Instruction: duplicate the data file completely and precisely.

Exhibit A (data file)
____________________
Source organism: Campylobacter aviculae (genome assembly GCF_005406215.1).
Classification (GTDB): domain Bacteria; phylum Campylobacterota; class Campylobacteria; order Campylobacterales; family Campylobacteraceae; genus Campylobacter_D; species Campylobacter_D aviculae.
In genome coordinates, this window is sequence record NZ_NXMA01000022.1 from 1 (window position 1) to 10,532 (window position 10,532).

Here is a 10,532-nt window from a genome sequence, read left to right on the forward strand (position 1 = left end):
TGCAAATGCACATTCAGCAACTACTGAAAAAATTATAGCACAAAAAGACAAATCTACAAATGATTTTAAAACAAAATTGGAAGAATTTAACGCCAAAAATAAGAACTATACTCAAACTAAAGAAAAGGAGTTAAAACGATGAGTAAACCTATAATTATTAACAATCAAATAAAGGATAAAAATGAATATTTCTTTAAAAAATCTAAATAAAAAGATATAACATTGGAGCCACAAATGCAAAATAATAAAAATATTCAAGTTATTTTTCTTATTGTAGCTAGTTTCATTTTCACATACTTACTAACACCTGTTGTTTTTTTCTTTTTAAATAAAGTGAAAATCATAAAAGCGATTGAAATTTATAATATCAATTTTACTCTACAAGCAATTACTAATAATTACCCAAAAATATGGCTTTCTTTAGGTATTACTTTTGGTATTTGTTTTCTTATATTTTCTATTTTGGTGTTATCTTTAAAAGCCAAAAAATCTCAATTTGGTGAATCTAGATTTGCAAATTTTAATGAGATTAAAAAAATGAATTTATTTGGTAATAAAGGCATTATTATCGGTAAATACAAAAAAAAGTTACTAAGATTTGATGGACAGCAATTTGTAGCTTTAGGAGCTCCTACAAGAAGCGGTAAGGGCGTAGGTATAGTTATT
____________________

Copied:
Source organism: Campylobacter aviculae (genome assembly GCF_005406215.1).
Classification (GTDB): domain Bacteria; phylum Campylobacterota; class Campylobacteria; order Campylobacterales; family Campylobacteraceae; genus Campylobacter_D; species Campylobacter_D aviculae.
In genome coordinates, this window is sequence record NZ_NXMA01000022.1 from 1 (window position 1) to 10,532 (window position 10,532).

Here is a 10,532-nt window from a genome sequence, read left to right on the forward strand (position 1 = left end):
TGCAAATGCACATTCAGCAACTACTGAAAAAATTATAGCACAAAAAGACAAATCTACAAATGATTTTAAAACAAAATTGGAAGAATTTAACGCCAAAAATAAGAACTATACTCAAACTAAAGAAAAGGAGTTAAAACGATGAGTAAACCTATAATTATTAACAATCAAATAAAGGATAAAAATGAATATTTCTTTAAAAAATCTAAATAAAAAGATATAACATTGGAGCCACAAATGCAAAATAATAAAAATATTCAAGTTATTTTTCTTATTGTAGCTAGTTTCATTTTCACATACTTACTAACACCTGTTGTTTTTTTCTTTTTAAATAAAGTGAAAATCATAAAAGCGATTGAAATTTATAATATCAATTTTACTCTACAAGCAATTACTAATAATTACCCAAAAATATGGCTTTCTTTAGGTATTACTTTTGGTATTTGTTTTCTTATATTTTCTATTTTGGTGTTATCTTTAAAAGCCAAAAAATCTCAATTTGGTGAATCTAGATTTGCAAATTTTAATGAGATTAAAAAAATGAATTTATTTGGTAATAAAGGCATTATTATCGGTAAATACAAAAAAAAGTTACTAAGATTTGATGGACAGCAATTTGTAGCTTTAGGAGCTCCTACAAGAAGCGGTAAGGGCGTAGGTATAGTTATT